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Image courtesy of Ohero Fishing Products, Tampa, Florida.

Hook tied flies via video or conversations with others never much focuses on the importance of the hook used or why a particular one?

By Skip Clement

[dropcap]I[/dropcap]t would be nice to have a wide circle of fly tying friends or an association with a few who excel at tying – capable of innovative tying techniques, coming up with new materials discoveries, and having a YouTube or Vimeo presence. One that attracts because of having radio/TV pipes, and puts instruction together with a Hemingway-esque limit of words, not idle prattle of self-aggrandizing commentary that so many bore us with today.

Those that are helpful to me and currently tying, but not necessarily limited to the following are Jay Nichols [The Caddis Fly Angling Shop], James Spicer [Intheriffle], Bob Popovics [Wetahook], Tim Flagler [Tightlines], Ruben Martin, Kelley Galloup [Slide Inn], and many others in the U. S., Canada, Europe, South Africa, to Latin America, and South America.

What lead to writing the latter, and giving recognition while admitting my less than magical hands at the vise was switching to primarily tying tube flies. It has made me a much better fly fisher, and not so much being tube flies, but that’s undoubtedly a significant factor, but having a fixation on the importance of hooks.

Yes, of course, there’s the obvious usage of billfish hooks versus pupa stage hooks and so on

But many times, the hook on hook tied flies is determined by the size of the fly, particularly streamers, baitfish imitations, and other mimics of food consumed by prey. With tube tied flies, the details of the hook are chosen for effectiveness, not determined by the size of the fly. If I didn’t have the hook that Tim Flagler called out, couldn’t find the one that Kelley Galloup suggested, or locate the hook Ruben Martin recommended, I gave little thought to the hook I was replacing the “advocated” with.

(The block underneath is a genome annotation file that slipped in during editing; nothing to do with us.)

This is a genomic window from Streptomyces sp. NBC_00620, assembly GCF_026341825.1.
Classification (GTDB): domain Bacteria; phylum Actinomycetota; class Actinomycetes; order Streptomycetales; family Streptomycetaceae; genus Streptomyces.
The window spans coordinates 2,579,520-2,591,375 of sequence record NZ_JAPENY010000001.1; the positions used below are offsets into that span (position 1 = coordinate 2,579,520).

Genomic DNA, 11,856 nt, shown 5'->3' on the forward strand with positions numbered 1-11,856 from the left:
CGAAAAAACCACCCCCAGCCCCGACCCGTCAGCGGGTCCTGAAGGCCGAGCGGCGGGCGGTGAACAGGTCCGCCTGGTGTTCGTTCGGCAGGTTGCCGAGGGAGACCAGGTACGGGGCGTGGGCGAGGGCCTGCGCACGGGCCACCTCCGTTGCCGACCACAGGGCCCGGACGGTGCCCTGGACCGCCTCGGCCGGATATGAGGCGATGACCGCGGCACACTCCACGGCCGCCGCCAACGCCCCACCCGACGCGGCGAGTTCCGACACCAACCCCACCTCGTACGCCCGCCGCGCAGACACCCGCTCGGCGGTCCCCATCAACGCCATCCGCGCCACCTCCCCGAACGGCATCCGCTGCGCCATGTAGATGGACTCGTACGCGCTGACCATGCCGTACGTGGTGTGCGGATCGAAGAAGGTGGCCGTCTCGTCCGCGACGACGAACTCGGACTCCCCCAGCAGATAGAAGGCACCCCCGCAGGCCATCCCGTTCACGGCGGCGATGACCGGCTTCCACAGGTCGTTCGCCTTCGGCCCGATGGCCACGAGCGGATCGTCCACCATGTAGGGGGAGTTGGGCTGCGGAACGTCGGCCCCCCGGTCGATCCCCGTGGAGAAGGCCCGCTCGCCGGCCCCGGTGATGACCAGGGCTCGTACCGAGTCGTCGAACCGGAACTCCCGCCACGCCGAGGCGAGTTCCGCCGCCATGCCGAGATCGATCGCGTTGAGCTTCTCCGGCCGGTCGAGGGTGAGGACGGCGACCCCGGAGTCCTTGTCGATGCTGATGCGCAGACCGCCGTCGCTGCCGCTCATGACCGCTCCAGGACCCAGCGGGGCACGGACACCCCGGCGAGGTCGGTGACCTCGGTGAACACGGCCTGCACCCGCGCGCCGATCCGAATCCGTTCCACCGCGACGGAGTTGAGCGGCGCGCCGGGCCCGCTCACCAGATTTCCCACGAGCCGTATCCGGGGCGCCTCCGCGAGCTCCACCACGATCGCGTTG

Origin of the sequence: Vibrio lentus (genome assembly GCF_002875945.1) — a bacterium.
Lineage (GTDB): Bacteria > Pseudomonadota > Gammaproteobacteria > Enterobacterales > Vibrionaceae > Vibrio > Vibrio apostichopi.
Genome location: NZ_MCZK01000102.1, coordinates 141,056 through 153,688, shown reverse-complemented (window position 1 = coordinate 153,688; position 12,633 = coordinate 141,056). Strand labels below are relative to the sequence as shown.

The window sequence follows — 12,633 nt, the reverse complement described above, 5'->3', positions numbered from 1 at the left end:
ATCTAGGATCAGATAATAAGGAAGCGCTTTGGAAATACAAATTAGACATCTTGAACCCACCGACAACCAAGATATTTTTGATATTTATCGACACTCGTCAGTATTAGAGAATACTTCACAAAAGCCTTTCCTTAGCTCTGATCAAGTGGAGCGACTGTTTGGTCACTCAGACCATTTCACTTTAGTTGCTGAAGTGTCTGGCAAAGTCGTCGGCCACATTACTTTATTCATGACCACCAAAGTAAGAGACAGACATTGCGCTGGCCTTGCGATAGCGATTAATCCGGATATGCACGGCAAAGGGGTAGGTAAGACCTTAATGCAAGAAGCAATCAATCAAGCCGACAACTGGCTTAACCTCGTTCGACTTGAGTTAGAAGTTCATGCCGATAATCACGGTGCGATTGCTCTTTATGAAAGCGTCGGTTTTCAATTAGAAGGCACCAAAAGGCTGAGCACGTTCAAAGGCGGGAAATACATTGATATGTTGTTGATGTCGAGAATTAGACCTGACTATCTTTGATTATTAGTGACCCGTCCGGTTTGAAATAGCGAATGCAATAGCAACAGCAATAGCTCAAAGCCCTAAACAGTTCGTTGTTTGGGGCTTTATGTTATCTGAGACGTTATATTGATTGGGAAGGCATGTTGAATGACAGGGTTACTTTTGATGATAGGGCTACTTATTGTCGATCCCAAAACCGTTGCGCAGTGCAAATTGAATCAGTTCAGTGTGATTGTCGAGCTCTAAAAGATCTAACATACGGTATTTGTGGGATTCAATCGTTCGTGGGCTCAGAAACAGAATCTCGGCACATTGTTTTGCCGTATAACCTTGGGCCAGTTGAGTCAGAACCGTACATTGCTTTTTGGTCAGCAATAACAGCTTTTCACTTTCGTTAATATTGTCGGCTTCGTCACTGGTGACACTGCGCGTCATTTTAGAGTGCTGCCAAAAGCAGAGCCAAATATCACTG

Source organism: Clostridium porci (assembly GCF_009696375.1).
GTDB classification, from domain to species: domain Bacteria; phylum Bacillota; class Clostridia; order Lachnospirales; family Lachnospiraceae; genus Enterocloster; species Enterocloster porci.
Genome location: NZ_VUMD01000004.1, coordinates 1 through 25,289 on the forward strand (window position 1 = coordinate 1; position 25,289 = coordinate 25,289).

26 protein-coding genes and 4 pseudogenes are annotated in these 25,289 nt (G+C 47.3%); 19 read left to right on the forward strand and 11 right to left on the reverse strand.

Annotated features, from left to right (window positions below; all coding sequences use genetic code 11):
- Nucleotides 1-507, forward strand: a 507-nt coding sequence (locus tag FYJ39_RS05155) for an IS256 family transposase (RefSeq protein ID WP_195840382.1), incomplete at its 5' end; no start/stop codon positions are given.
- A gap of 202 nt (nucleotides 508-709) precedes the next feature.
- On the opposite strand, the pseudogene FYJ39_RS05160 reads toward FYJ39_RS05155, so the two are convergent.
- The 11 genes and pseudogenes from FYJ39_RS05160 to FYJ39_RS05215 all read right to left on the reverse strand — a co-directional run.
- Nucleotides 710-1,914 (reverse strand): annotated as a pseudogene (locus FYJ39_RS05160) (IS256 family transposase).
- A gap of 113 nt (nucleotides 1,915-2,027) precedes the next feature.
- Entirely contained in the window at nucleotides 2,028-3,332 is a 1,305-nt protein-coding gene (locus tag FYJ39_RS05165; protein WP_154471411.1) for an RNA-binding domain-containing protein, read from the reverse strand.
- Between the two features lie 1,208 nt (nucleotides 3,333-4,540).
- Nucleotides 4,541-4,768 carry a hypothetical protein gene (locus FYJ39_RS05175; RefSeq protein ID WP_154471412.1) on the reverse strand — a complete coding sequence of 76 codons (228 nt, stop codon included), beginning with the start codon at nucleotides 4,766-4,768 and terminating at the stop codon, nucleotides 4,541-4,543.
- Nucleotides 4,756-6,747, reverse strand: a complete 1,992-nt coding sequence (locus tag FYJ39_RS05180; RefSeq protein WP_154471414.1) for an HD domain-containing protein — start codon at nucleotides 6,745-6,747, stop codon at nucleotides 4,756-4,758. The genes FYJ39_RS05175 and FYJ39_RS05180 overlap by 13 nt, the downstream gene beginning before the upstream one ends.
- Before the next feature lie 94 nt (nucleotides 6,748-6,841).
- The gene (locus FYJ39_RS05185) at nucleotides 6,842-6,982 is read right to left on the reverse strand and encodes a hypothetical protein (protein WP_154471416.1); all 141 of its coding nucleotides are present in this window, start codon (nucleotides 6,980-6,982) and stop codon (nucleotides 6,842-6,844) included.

Stu’s Tube Leech, image courtesy of Deneki Outdoors, fly fishing adventures throughout the Americas.

It is hard to say that a particular tube fly did well or poorly because of my tying, the substituted materials, or the hook itself? But my catch bank account began swelling, consistently, and stayed on that chart through the seasons. Initially, I thought it was just tube itself; then, there was another dawning. I was catching tail nippers with specific hooks. Too, I could change the hook orientation while fishing, I could run the hook through a hide to make it as long as the fly, and I could do all those things while fishing the fly I had. There was no need to stop and change-out anything.

I began discovering the importance of the gape, bite throat, type of eye, and especially the strength of the wire. I started increasing hookups with offset hooks and circle design but stayed with my preference for barbless. Then, with a few years into tubes, I was able to save on hook costs by staying with one brand and limited hook sizes, as pictured below. That does not include hooks for billfish, some sharks, ocean running jacks, and GT’s, but does for tarpon.

Remember it’s the hook that does the catching – that’s the whole point… no pun intended

Choosing the right hooks puts Galloup in a box.


Author Skip

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